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HealthCare.gov by Steve Gutzman

It may be months before all the problems facing the HealthCare.gov website rollout become known, but already the pundits seem to have figured out the bigger pieces of the puzzle.  The two primary culprits seem to be lots of bad code that managed to skate through a virtually nonexistent beta test process and a paucity of bandwidth and computing power that led to huge scalability issues.

There is no doubt that these were two very critical flaws in the rollout, but another key part of the puzzle that cannot be overlooked is that maybe this was just simply a poorly designed contract.  The scrutiny under this scenario should be not when the government website fell down (October 2013), but when it took a big stumble (September 2011).  That was the month it awarded a cost-reimbursement task order contract to CGI Federal.

According to the Washington Post, CGI Federal actually secured its winning bid in 2007, when it was one of 16 companies to get certified on a $4 billion Indefinite Delivery, Indefinite Quantity (IDIQ) contract for upgrading systems within Health and Human Services (HHS).  These types of contracts, often intentionally vague in their requirements, allow agencies to issue task orders to pre-vetted companies and sidestep the full, oftentimes cumbersome procurement process.  From these 16 companies, four were selected to compete for the healthcare website and of the four, CGI was selected.  According to USASpending.gov, CGI Federal got a total of $678 million for various services under the IDIQ contract — including the $93.7 million HealthCare.gov job.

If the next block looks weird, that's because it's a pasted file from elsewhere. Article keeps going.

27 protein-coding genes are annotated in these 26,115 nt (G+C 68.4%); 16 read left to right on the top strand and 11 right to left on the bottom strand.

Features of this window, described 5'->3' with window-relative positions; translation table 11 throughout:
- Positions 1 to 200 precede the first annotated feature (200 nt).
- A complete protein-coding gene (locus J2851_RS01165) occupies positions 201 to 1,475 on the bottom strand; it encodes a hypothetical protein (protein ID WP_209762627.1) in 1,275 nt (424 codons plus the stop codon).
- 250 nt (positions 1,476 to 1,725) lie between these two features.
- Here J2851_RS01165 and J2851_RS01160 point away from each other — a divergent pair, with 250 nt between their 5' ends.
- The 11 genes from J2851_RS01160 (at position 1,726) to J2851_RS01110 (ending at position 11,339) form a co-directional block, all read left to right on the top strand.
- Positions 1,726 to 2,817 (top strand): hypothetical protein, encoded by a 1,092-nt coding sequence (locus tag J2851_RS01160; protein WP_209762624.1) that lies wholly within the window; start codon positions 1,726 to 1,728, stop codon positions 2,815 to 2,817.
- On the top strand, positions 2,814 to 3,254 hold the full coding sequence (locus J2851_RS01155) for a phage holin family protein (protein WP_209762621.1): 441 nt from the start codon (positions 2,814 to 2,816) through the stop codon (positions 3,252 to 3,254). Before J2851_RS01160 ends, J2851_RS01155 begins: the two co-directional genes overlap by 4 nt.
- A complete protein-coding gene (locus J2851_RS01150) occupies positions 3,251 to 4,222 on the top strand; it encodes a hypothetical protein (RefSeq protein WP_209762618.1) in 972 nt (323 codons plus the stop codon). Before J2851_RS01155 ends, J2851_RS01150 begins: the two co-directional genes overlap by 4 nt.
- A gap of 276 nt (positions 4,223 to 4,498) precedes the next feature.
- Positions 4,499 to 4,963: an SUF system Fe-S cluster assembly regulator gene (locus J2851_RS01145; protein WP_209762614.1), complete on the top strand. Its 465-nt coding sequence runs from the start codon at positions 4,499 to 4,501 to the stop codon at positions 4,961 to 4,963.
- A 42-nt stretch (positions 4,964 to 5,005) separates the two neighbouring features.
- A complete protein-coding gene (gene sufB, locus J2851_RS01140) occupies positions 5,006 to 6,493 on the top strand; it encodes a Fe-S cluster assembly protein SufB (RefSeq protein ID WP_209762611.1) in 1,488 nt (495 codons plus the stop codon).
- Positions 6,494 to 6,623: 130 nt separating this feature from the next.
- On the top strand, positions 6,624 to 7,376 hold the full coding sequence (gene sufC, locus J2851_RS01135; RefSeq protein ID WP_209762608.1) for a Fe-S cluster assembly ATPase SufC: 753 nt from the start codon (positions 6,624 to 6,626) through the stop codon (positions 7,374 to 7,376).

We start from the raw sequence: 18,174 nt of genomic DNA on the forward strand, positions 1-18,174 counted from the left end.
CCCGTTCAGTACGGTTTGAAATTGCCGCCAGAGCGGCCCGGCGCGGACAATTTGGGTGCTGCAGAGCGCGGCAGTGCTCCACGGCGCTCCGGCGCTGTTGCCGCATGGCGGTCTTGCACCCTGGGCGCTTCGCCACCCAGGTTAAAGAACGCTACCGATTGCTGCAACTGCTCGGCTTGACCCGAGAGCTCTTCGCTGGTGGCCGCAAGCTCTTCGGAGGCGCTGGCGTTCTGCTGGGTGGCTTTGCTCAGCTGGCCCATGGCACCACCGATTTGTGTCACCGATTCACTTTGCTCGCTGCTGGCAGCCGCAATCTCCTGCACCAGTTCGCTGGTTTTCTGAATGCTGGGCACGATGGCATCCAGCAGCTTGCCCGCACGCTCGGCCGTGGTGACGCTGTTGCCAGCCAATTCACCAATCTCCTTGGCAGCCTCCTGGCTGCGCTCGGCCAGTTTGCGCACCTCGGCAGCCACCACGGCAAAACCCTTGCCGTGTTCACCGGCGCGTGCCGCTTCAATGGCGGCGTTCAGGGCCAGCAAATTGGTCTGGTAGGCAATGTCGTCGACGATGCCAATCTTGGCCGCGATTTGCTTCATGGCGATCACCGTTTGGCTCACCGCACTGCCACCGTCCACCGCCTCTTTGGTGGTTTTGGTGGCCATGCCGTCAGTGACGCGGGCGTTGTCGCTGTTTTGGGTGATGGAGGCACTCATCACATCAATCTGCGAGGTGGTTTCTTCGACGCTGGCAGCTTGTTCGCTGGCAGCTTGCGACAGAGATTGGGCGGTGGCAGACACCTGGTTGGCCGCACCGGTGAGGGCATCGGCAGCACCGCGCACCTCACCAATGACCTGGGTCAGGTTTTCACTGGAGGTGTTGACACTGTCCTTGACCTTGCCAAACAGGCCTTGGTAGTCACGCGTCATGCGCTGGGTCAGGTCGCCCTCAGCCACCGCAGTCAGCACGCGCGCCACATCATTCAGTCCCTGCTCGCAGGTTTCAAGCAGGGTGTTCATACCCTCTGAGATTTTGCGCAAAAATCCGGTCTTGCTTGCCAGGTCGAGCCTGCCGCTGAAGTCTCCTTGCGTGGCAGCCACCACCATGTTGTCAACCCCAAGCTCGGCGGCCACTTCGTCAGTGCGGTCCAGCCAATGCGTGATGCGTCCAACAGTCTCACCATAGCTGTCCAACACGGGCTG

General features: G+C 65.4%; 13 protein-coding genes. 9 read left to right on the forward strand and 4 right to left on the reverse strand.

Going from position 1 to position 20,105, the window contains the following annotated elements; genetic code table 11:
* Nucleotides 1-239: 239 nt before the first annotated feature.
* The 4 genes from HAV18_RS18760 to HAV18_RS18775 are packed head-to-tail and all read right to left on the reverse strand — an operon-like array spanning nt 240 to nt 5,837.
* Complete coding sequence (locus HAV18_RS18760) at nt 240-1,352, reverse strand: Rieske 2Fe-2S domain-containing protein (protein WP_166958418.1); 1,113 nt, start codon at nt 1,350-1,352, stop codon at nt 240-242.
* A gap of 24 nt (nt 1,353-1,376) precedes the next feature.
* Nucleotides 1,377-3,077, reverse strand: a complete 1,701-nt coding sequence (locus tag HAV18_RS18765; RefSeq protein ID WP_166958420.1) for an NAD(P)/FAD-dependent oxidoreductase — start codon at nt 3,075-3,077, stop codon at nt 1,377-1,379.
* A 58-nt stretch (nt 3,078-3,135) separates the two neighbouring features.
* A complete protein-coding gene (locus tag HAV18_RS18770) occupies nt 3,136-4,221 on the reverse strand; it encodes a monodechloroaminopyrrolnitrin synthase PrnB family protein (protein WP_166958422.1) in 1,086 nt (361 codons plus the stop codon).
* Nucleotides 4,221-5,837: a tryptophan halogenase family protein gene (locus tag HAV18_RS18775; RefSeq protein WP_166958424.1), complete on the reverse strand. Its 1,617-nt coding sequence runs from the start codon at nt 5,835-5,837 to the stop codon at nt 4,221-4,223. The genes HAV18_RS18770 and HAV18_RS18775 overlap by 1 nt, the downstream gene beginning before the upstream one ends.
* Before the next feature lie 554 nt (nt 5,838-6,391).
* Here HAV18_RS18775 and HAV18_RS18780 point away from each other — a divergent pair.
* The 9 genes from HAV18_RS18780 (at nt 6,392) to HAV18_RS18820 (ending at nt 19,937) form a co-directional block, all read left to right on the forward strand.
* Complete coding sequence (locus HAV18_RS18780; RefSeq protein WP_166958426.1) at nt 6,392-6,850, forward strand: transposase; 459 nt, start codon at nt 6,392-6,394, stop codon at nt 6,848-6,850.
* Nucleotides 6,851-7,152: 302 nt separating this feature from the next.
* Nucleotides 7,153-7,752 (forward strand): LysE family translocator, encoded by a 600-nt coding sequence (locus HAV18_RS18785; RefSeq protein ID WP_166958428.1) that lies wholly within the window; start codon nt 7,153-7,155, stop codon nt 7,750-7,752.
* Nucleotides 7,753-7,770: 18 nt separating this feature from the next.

These types of contracts serve their purpose and have their fan base, but was this the best way to ensure success in the largest and most visible technology rollout in recent times?  When the vendors involved in the rollout testified in front of the House Energy & Commerce Committee on October 24, we had our answer.  To a person, they all claimed they had performed admirably but that any questions concerning overall performance of the website needed to be redirected back to the government, specifically the Center for Medicare & Medicaid Services (CMS).

The thing about IDIQ contracts, and by extension cost-reimbursement task order contracts, is that they’re great for acquiring resources but not so great for acquiring results.  This is the crux of the problem and a topic that ICN founderJoe Auer wrote about in a Computerworld article back in February 2002.  “The results-or-resources question establishes which side will bear responsibility for the results you’re expecting from the deal,” wrote Auer.  “In a results deal the vendor is responsible, while in a resources deal it’s the customer.”  Put a different way — in a resources deal, when problems arise the customer bears the risk and the vendor gets to sell more resources.

We’ll never know if a results deal would have yielded a different outcome with the healthcare rollout, but chances are pretty good that there would have been a whole lot more accountability on display at the October 24 Congressional hearings, and the problems plaguing the site would have surfaced a lot earlier than October 2013.  The one thing to know about large-scale technology rollouts is that bad news delivered early is good news.